Category Archives: dreams

that girl

I’m suddenly that girl.
I’m the girl who lives up the spiral staircase
I’m the girl who’s got a bird’s nest for a balcony
The girl you’re always so curious of,
In the house you’ve always dreamed of.
Who lives up there?
What books does she read?
Is it dark and mysterious in that tippy top room of hers?
The girl I’m always so curious of.
Who lives in that house?
I do.

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no one can foretell the lessons they’ll learn
not even the teacher with her lesson plans –
not when the blizzard comes
or the baby has colicked for days

so I won’t prescribe myself a destination, this year
a resolution I’ll never resolve
I’ll steer my mind hard to starboard, though

see, I can pinpoint the lessons now,
those that have crossed my way
so I’ll sail toward learning until morning
refrain from forcing my hand
and let myself be taught

announcing an announcement

The winner of the Probably Not Annual Subconscious Limerick Completion Contest, selected by a half-biased and half-objective panel, is Mrs. Heidi Chupp, with the following submission:

A grad student, once, while a-quinceing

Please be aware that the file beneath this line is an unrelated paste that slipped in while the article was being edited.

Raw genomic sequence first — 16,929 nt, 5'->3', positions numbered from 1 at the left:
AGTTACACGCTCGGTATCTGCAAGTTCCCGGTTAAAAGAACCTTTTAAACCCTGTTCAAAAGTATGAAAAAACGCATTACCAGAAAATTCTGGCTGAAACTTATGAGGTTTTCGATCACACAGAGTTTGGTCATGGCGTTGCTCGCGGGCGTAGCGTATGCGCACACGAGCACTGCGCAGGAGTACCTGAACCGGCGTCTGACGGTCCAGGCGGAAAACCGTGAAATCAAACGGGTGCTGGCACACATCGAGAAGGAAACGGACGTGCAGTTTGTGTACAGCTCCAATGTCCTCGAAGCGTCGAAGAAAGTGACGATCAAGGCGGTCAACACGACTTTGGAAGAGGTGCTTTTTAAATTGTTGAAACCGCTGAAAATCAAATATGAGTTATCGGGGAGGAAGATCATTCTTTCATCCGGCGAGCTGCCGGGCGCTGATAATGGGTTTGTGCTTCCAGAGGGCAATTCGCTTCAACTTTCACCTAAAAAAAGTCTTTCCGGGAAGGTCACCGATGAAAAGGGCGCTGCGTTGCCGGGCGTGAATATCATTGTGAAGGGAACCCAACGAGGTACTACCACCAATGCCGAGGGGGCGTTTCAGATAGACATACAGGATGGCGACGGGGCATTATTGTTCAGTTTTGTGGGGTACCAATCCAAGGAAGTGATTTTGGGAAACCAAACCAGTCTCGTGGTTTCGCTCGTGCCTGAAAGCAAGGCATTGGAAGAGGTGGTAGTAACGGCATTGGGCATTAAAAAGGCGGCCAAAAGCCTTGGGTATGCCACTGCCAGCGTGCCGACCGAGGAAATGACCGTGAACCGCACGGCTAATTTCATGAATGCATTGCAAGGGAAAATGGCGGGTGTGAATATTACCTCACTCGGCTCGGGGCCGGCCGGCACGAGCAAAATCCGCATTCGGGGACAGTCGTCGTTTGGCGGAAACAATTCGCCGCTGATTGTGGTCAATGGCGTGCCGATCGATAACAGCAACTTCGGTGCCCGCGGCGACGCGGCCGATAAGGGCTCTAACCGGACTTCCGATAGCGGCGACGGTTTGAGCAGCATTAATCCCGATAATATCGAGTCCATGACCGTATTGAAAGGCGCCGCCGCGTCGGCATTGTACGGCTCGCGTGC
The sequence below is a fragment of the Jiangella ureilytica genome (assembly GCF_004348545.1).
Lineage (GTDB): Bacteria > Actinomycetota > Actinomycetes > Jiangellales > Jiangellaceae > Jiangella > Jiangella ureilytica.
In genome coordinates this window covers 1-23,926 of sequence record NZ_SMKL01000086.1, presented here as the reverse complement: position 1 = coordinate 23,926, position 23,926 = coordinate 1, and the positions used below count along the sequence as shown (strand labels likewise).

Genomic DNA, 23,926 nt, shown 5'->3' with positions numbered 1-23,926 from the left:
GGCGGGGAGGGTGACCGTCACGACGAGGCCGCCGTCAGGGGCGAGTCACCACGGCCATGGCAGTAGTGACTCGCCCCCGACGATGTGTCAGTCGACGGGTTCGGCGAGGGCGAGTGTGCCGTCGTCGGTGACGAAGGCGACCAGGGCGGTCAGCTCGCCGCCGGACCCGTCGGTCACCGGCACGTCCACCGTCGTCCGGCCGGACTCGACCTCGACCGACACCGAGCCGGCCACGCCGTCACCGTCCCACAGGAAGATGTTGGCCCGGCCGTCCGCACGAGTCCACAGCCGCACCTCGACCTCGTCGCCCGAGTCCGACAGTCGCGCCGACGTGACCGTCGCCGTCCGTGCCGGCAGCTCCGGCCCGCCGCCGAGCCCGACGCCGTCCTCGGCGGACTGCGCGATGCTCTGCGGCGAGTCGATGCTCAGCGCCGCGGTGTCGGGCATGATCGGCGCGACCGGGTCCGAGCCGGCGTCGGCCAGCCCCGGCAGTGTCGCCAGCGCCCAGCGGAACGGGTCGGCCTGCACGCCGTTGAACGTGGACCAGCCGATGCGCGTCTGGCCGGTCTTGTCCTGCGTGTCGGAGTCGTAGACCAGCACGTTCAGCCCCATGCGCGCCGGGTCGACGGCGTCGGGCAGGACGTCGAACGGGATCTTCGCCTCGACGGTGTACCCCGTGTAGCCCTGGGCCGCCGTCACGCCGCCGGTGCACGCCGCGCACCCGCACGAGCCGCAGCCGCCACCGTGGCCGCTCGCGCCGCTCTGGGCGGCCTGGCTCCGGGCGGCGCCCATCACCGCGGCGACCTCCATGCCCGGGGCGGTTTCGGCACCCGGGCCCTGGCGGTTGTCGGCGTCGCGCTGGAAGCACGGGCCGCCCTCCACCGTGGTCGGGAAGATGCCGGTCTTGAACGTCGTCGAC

Read a poem on the values of mincing
It was a humble narration
Not long in duration
But it was, nonetheless, quite convincing.

As the winner, Mrs. Chupp will receive in the mail the most excellent prize of several brownies I made last night on a whim, with no recipe, because I wanted french fries. That is, if my roommates (and/or Jessie Riley) don’t eat them all.

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“Well, that was terrifying,” she cried.

On the night of March 30, two hours after I fell asleep, I woke up and suddenly realized Several Key Facts about my circumstances.

  1. I was at work at Payne’s.
  2. My name was Arthur Conan Doyle.
  3. Mark Gatiss and Mycroft Holmes were sitting in booth number 13, and I need to bring them their coffee immediately.

I set out from my bed to do so.

And then I stepped on Jessie’s neck.